The flu is a contagious respiratory illness caused by influenza viruses that infect the nose, throat, and sometimes the lungs. It can cause mild to severe illness. The best way to prevent the flu is by getting a flu vaccine each year. This information is from the CDC (Center for Disease Control).
Signs and Symptoms of Flu
People who have the flu often feel some or all of these signs and symptoms that usually start suddenly, not gradually:
- Fever* or feeling feverish/chills
- Sore throat
- Runny or stuffy nose
- Muscle or body aches
- Fatigue (very tired)
- Some people may have vomiting and diarrhea, though this is more common in young children than in adults.
How Flu Spreads
- Most experts believe that flu viruses spread mainly by tiny droplets made when people with flu cough, sneeze or talk. These droplets can land in the mouths or noses of people who are nearby. Less often, a person might also get flu by touching a surface or object that has flu virus on it and then touching their own mouth, nose, or possibly their eyes.
Period of Contagiousness
- You may be able to pass on the flu to someone else before you know you are sick, as well as while you are sick. Although people with the flu are most contagious in the first 3-4 days after their illness begins, some otherwise healthy adults may be able to infect others beginning 1 day before symptoms develop and up to 5 to 7 days after becoming sick. Some people, especially young children and people with weakened immune systems, might be able to infect others with flu viruses for an even longer time.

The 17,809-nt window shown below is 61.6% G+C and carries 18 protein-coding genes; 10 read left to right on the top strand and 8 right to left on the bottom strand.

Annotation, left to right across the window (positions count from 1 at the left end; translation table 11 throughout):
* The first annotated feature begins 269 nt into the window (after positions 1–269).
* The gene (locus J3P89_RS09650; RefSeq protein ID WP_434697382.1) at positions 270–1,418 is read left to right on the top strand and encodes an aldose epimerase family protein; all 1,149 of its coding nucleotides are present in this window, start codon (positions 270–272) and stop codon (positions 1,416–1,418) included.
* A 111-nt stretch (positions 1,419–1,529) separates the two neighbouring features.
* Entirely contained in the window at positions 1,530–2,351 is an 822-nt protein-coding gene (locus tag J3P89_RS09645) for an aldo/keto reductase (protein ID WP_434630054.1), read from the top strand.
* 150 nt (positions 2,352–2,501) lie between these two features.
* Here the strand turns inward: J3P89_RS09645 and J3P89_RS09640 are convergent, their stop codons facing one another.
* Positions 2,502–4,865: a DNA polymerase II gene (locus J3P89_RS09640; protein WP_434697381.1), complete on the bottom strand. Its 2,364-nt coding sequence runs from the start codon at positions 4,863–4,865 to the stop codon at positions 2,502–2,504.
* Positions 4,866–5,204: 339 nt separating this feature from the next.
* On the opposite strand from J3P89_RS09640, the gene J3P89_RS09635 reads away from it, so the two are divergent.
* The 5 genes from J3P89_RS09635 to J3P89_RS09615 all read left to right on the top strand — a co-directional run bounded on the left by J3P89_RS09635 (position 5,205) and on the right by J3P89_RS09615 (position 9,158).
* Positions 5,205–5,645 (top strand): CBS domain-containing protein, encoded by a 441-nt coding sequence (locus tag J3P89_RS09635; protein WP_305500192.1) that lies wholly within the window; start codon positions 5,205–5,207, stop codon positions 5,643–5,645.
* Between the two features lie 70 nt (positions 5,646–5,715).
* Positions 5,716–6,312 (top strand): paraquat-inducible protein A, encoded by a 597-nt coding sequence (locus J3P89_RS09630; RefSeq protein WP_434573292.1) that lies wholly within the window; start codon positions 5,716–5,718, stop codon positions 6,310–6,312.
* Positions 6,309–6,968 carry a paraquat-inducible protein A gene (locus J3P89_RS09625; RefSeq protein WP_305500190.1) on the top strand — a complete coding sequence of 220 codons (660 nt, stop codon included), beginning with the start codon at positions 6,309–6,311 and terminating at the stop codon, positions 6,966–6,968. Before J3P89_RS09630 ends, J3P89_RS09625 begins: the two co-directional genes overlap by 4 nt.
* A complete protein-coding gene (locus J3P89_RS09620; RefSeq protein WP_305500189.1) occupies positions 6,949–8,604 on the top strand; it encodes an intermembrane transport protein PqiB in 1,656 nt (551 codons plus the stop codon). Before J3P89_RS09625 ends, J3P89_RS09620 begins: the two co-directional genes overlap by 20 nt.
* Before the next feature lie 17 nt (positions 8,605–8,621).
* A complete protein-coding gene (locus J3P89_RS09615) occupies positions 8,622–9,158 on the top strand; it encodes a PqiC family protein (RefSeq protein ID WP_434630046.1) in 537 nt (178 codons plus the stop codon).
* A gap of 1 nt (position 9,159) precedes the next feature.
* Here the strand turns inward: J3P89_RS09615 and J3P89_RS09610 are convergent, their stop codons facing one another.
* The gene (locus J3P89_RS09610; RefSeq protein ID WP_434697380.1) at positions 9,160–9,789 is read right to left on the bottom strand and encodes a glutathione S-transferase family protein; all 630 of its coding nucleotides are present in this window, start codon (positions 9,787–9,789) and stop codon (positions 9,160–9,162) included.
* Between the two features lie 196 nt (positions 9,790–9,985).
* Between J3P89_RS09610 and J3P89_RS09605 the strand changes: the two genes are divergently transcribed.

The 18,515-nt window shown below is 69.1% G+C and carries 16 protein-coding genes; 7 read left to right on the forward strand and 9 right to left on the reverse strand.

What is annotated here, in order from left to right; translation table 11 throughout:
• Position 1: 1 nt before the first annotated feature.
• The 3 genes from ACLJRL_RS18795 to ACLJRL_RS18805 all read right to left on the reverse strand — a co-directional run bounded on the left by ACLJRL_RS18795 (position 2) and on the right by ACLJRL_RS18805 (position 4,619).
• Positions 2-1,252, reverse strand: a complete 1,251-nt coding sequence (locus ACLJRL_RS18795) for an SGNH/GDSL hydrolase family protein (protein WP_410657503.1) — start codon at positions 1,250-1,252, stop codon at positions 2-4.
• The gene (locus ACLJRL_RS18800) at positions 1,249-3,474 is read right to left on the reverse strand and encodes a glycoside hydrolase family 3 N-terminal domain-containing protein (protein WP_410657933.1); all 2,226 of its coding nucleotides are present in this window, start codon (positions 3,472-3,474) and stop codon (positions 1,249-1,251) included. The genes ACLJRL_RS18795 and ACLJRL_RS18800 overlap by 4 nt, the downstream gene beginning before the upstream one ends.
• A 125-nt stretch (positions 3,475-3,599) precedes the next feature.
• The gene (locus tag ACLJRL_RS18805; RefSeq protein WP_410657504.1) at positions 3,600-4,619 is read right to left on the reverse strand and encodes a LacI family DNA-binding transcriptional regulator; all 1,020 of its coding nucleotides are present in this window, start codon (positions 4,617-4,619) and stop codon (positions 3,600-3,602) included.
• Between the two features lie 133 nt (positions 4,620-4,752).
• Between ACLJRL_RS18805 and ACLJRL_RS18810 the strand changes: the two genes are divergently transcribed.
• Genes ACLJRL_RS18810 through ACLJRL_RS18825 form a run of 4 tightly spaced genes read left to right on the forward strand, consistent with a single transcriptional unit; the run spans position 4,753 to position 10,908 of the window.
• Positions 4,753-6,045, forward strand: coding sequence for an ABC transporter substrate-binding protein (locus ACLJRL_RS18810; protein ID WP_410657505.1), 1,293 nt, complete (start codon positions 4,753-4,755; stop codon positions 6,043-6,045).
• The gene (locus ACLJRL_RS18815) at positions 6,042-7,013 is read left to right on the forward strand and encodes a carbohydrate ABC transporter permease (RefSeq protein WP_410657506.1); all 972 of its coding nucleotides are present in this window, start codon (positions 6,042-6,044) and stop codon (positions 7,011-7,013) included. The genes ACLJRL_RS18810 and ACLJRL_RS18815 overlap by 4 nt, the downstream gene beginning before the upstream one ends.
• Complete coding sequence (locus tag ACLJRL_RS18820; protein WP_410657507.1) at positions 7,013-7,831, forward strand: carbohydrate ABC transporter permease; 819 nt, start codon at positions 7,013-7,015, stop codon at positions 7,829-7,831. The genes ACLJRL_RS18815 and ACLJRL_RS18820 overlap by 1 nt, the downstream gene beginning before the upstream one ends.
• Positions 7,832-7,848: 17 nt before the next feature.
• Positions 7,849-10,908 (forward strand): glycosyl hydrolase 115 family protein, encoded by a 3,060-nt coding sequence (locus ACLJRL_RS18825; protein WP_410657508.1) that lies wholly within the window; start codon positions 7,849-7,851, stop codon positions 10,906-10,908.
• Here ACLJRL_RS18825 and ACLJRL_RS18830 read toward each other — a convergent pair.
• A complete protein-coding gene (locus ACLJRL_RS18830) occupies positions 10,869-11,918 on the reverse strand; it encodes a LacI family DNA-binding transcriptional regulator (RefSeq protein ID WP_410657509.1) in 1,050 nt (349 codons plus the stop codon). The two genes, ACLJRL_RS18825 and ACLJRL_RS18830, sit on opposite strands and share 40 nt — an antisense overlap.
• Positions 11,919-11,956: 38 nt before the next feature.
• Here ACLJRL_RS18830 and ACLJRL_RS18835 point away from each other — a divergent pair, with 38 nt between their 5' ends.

Onset of Symptoms
The time from when a person is exposed to flu virus and infected to when symptoms begin is about 1 to 4 days, with an average of about 2 days.
Complications of Flu
Complications of flu can include bacterial pneumonia, ear infections, sinus infections, and worsening of chronic medical conditions, such as congestive heart failure, asthma, or diabetes.
PLEASE READ: If your child develops symptoms of the flu, PLEASE keep them home from school. They must be fever free without the use of medication (Tylenol or Ibuprofen) for 24 hours before their return to school. If they have had diarrhea or vomiting, they must be free of this for 24 hours before they return to school. Remind your children to cover their cough and wash their hands. Contact your child’s health care provider with any questions or concerns.